Providers will frequently waive ETFs if you have a good reason, like a death or natural disaster. And if you change your mind within 30 days of starting the new contract, normally they will let you out of the contract with no penalty. However, if you cancelled for a reason they don’t excuse, BillFixers can negotiate ETFs. We’re often able to help if you get stuck with one, but it’s not a sure thing.

When should I say yes to a contract?

For services at your home, if you’re confident that you’re not planning on moving during the term of the contract, it’s almost always the right call to agree to the contract. Even if you’d be planning to move near the end of the contract, it can still be worthwhile. Or, if you are moving to somewhere with the same provider available, you can transfer your service with no penalty.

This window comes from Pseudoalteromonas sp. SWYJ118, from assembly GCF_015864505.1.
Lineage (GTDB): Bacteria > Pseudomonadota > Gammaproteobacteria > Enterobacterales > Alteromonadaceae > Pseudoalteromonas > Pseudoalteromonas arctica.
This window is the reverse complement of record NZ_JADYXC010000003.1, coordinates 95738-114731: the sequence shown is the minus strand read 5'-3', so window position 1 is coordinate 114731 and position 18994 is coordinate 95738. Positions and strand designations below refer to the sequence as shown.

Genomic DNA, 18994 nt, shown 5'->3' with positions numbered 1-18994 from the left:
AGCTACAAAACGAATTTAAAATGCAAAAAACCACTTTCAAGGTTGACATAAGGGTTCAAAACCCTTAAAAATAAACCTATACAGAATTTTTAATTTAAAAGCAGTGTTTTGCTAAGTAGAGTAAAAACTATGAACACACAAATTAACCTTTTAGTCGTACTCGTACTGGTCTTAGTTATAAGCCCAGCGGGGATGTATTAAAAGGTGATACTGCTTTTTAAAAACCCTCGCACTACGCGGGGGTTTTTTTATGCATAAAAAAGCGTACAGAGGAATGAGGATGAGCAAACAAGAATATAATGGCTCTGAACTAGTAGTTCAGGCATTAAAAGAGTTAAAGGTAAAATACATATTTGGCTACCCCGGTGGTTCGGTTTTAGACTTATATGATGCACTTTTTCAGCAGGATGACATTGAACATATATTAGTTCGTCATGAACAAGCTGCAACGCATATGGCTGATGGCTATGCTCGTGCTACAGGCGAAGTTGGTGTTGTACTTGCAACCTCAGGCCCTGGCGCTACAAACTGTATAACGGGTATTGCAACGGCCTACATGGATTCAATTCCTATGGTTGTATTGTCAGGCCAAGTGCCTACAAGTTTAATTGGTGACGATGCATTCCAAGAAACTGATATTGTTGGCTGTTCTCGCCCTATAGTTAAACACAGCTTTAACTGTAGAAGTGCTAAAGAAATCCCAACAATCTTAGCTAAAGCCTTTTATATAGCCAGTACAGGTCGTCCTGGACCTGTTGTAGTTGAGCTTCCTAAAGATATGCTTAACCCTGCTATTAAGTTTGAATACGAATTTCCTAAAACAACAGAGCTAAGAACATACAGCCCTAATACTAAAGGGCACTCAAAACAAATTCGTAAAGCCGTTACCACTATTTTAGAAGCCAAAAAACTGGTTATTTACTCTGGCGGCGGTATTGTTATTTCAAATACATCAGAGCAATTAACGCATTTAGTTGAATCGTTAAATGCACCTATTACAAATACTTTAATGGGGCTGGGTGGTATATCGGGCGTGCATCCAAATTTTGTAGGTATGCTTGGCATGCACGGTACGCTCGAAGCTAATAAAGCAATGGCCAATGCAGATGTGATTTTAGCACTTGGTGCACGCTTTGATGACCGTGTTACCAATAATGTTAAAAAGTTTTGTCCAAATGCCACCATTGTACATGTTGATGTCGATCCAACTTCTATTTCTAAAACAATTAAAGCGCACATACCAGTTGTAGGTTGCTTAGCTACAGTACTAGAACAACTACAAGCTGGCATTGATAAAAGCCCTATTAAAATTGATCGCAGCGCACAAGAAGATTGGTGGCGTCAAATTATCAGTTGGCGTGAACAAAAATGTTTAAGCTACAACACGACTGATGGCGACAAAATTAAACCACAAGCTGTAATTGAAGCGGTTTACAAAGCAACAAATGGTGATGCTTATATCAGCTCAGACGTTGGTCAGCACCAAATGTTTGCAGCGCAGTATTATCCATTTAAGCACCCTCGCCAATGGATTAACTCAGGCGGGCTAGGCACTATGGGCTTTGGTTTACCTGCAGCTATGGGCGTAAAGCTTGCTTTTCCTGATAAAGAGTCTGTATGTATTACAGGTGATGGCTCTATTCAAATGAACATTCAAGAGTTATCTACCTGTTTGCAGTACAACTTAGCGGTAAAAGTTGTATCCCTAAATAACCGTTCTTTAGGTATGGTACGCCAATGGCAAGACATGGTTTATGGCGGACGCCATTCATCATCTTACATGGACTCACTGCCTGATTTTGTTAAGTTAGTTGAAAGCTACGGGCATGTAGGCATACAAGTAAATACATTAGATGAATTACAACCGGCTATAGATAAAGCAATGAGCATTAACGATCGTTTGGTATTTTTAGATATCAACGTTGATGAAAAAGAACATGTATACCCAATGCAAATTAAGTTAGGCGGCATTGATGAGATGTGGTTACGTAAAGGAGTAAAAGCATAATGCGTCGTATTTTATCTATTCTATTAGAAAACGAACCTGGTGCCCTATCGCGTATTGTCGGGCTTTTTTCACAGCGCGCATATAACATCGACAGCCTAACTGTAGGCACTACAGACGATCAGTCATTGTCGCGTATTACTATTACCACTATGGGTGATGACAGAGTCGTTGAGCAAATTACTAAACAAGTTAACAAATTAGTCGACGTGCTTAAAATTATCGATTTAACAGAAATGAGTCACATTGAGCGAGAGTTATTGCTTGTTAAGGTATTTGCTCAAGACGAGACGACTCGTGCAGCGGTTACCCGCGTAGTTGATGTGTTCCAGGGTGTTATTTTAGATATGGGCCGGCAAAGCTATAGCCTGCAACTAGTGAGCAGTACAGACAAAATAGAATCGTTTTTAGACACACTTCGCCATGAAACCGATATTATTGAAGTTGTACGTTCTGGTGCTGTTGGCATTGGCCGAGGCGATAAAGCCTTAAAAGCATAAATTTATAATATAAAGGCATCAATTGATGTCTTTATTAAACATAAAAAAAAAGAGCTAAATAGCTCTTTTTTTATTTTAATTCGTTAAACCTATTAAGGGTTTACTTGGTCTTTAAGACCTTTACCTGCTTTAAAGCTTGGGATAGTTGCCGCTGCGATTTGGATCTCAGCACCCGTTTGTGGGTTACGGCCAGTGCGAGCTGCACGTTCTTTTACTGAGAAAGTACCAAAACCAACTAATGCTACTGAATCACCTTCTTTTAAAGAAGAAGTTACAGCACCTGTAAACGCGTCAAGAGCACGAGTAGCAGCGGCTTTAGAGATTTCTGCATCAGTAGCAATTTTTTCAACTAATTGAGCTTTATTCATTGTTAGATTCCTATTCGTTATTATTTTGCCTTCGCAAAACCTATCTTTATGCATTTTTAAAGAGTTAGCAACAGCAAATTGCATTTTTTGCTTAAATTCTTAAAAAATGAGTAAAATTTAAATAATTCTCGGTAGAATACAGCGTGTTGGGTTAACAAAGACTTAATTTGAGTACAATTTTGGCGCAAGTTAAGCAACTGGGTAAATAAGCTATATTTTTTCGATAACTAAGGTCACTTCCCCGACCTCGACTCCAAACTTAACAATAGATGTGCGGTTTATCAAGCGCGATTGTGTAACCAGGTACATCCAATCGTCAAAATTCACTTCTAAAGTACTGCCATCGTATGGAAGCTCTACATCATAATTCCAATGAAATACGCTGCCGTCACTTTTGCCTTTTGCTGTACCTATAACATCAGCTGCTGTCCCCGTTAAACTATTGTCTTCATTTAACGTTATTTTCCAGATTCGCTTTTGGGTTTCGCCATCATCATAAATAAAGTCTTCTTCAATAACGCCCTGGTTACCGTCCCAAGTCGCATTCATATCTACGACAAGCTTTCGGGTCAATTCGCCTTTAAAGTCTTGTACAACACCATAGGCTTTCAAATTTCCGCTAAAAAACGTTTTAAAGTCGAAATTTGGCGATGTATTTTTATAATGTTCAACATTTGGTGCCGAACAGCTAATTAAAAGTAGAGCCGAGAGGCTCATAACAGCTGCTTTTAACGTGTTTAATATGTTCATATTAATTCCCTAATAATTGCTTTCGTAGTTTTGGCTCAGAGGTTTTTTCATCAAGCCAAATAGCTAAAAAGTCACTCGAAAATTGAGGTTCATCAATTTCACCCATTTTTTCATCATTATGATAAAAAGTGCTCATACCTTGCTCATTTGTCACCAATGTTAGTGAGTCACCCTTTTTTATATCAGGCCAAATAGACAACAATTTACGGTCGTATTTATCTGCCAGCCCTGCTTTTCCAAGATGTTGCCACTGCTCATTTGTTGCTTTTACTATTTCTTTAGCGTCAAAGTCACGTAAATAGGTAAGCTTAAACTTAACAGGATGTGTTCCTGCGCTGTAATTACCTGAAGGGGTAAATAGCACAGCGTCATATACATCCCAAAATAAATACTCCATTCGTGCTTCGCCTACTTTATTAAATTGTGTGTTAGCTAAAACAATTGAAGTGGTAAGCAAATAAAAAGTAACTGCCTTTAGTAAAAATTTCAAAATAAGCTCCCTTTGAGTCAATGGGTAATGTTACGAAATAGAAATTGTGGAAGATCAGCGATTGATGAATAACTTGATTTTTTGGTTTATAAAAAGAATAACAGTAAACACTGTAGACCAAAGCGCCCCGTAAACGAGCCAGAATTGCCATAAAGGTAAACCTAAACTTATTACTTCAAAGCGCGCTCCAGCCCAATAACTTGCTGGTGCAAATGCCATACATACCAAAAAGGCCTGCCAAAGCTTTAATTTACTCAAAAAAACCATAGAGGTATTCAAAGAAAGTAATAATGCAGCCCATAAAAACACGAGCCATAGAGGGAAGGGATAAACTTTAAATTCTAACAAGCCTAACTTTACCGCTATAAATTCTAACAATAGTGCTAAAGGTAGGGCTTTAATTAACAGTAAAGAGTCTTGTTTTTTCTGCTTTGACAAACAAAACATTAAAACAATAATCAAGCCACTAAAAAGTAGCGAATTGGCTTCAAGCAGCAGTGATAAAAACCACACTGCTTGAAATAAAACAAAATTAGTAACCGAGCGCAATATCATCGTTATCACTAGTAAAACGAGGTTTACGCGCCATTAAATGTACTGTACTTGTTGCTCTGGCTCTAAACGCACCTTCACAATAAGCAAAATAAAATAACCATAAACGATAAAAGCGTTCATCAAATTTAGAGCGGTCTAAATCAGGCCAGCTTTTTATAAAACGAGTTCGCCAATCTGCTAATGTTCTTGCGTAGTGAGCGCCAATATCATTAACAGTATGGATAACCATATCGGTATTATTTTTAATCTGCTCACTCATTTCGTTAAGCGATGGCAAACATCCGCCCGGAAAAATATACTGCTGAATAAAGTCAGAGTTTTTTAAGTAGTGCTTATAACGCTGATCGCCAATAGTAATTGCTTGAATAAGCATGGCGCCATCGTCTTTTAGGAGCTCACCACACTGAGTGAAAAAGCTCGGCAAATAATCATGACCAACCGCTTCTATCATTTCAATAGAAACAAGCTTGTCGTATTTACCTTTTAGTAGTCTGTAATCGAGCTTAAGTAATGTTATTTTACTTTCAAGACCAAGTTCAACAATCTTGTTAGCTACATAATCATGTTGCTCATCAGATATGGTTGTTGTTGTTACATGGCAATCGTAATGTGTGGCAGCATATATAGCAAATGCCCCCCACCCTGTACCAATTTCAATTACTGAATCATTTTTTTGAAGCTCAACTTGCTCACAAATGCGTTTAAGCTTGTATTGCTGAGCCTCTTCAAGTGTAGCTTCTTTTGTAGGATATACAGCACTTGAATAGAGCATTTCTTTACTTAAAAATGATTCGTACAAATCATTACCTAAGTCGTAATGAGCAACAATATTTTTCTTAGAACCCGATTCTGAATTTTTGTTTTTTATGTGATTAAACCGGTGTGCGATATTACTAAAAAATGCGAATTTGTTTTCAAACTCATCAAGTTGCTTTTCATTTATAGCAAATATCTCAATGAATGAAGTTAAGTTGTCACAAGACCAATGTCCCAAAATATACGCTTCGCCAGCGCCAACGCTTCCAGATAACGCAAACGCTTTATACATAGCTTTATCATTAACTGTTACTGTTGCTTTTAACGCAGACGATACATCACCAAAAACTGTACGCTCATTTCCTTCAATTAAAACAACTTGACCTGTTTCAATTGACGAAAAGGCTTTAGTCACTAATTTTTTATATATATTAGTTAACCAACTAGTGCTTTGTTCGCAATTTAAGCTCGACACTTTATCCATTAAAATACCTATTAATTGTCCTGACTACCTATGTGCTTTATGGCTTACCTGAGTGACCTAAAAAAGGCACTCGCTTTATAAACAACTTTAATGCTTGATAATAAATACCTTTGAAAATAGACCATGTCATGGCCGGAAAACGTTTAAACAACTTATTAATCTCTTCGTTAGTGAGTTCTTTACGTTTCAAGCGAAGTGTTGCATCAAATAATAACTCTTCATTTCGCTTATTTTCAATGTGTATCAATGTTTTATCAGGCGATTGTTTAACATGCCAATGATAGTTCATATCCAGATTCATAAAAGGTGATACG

If you like your provider or there are few other providers in the area, a contract with your current provider makes sense.

If you’re worried about price increases or just don’t want to worry about watching your bill every month, a contract might be helpful for you.

When should I say no to a contract?

If you’re planning on moving within the next few months, a contract isn’t the right call for you. If you’re planning to move in a year or so, you’ll have to do the math to figure out if it makes sense, which we can help with if you’d like.

If you generally hop around providers every year to get the lowest rate, a contract might not make sense for you.

If you’re thinking about substantially changing your service with your current provider (for example, you currently have a TV + Internet + Home Phone bundle, and you’re thinking about going to Internet only) you’ll need to know if your provider charges fees for partial cancellation of service.

How do I accept or decline a contract?